I have numerous friends who are liberal Christians, universalists, and deists. I readily admit that I think someone can look at the biological world and the wonders of the cosmos and conclude that some sort of deistic God set things into motion. However, I fail to see any possible way to get from there being A GOD to that deity being the God revealed in the Christian Bible. Any attempts made to bridge these two only raise more questions. Why the Christian God and not any of the other Gods humans worship?  Perhaps some unknown God created everything. Maybe, just maybe, earth is some sort of lab experiment for an unknown advanced alien race. Why do Evangelicals so quickly shut off their minds to any possible explanations but the ones they hear Sunday after Sunday at their houses of worship? (Please see Why Most Americans are Christian.) As atheists such as myself point out, Evangelicals are every bit as godless as atheists when it comes to other religions. I will assume that Joel thinks certain religious beliefs are false. If so, doesn’t this mean that he is atheistic towards these no-God religions? The only difference between the Joel and me is that I am atheistic towards one God more than he is.

Neither Christians or atheists can give a satisfactory answer to the various questions that have plagued man from the first moment he looked skyward and pondered the question, where did THAT come from? Evangelicals believe that their God is the first cause of everything. They can provide no empirical data for this claim. Either you believe it or you don’t. Evangelicals, by faith (Hebrews 11), believe their God is everything. Atheists look to science to give them answers about the universe and human existence. As the Bill Nye and Ken Ham debate made clear, science is willing to say, we don’t know, but we keep looking for answers. Evangelicals, on the other hand, appeal to the Bible. God said _______________, end of discussion. Ham repeatedly appealed to the Bible, a book he believes teaches the universe was created in six 24-hour days, 6,021 years ago. Science says the universe is billions of years old and that it likely came into existence through what we call the Big Bang. This, of course, is not a definitive, final answer. That’s what is so great about science: questions continue to be asked and theories are constantly being rejected or modified. I know of no better way to understand our world. Saying, God says or the Bible says no longer works. We now know too much to return to the ignorance found within the pages of the Bible. That Evangelicals continue to reject what science tells us about our world is troublesome and a hindrance to human progress.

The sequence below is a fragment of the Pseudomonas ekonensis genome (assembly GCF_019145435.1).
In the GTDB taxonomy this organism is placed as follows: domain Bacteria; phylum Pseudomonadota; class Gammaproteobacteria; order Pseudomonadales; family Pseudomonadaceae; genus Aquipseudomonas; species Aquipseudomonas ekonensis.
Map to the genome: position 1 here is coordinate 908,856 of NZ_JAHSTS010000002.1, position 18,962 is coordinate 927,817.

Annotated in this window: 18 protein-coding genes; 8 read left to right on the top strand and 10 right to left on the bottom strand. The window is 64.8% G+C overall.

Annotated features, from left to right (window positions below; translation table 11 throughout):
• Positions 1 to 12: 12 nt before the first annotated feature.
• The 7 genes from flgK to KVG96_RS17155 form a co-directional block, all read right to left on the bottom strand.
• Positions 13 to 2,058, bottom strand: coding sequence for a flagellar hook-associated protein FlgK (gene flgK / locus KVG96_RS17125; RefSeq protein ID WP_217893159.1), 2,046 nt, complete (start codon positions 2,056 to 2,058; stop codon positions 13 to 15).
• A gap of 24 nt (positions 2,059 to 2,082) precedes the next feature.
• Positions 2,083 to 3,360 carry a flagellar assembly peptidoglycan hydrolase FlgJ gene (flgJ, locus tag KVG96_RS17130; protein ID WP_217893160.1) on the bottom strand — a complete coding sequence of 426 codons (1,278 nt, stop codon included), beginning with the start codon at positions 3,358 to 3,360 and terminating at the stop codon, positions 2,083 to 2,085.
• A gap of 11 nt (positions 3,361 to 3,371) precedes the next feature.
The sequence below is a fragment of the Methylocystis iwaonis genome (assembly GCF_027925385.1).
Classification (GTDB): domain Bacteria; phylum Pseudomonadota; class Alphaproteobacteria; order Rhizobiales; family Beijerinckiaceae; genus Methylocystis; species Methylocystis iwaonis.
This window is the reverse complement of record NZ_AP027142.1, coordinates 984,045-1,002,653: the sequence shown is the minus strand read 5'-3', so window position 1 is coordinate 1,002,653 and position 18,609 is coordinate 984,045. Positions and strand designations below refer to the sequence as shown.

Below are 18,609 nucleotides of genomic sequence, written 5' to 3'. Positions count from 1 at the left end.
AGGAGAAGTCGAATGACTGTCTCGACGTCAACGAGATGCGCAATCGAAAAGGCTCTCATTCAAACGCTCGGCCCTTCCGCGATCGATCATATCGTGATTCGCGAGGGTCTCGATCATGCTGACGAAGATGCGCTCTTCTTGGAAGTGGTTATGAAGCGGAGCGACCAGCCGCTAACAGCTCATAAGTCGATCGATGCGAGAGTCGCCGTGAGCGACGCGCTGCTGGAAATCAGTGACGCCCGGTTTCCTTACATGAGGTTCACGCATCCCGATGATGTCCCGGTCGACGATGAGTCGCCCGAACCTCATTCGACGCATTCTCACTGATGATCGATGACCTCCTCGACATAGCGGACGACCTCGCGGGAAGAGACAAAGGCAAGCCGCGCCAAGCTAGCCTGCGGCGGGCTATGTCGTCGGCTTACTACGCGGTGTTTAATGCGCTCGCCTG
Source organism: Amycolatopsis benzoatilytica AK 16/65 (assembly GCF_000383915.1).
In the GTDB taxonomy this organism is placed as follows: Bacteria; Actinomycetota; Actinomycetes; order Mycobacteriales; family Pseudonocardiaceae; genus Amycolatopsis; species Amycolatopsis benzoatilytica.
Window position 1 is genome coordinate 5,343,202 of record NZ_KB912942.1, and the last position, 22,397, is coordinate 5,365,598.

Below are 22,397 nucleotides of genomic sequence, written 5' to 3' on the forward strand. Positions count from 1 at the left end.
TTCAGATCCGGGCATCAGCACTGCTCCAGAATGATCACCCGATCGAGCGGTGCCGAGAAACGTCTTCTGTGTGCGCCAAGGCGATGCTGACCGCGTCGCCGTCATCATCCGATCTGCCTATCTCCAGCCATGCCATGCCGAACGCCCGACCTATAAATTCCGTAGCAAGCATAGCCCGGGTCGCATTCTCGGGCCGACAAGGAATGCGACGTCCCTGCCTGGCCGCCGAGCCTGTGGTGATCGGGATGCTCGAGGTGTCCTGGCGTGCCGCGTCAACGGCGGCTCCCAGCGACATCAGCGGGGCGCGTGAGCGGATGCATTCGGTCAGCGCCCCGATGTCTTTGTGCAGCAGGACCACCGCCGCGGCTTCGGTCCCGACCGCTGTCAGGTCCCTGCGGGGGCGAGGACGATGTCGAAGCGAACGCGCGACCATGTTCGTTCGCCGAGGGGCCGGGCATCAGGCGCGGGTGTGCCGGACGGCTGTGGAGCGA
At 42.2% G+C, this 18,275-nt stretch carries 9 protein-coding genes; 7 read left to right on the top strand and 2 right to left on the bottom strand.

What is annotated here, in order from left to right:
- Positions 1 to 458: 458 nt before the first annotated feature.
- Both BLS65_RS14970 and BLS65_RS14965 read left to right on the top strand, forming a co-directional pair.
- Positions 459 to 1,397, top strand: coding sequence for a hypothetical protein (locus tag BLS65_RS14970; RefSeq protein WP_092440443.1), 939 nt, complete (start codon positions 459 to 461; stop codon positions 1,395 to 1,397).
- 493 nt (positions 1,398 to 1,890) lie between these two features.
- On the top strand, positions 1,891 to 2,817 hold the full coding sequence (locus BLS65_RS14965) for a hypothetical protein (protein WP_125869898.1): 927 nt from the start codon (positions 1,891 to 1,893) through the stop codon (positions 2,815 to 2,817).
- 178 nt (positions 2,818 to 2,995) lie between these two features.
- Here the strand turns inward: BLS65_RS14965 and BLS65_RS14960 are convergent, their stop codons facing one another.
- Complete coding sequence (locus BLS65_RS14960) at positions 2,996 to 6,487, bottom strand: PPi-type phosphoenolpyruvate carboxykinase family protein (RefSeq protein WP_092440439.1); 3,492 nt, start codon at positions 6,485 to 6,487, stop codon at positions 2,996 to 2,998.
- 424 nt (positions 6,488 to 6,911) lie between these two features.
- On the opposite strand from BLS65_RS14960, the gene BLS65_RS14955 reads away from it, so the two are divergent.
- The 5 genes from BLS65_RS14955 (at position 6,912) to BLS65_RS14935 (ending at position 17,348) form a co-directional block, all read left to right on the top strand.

I have often wondered how differently things might have turned out for me had I been raised in another manner. Suppose I had been raised a Presbyterian and went to Harvard instead of an Evangelical Bible college? What if I had been taught to value the sciences and rigorous intellectual inquiry? Would I still have ended up where I am today? I don’t know. Alas, little is to be gained from pondering what might have been. I am where I am and I am comfortable with the path that has led me to this point in time. I have many fond memories from the 50 years I spent in the Christian church and the 25 years I spent pastoring Evangelical churches. I am grateful for the many opportunities I had to help other people. In many ways, I am still a pastor, doing what I can to help others. The difference of course, is that there are no threats of hell or promises of heaven. The humanist ideal now motivates me to help all living things. No longer concerned with what lies beyond the grave, my focus is on helping fellow travelers make the best of this life. As a father of six children and grandfather to eleven, I want to use the what time I have left to make this world a better place in which to live. Things such as global warming, climate change, war, and Donald Trump threaten my progeny’s future. I owe it to them to do what I can to leave to them a better world, one not ravaged by religious ignorance, hubris, and greed. I also want to leave for them a testimony of sorts; of a man who lived a good life without God; a man who was loving, respectful, and kind. If I accomplish these things, it will be said of me, he did what he could.

Guest Post: Why I love Christians but Hate Christianity

guest-post

A guest post by Anonymous

As a good evangelical, I never believed in purgatory; that is until this year when I decided that I was already living there. I don’t mean in a religious sense, but rather in the sense that I am in neither one place nor the other.

For reasons I will come to, I have all but lost my faith. But, since I have a lovely wife and good friends who are Christians, I will never really be able to walk away.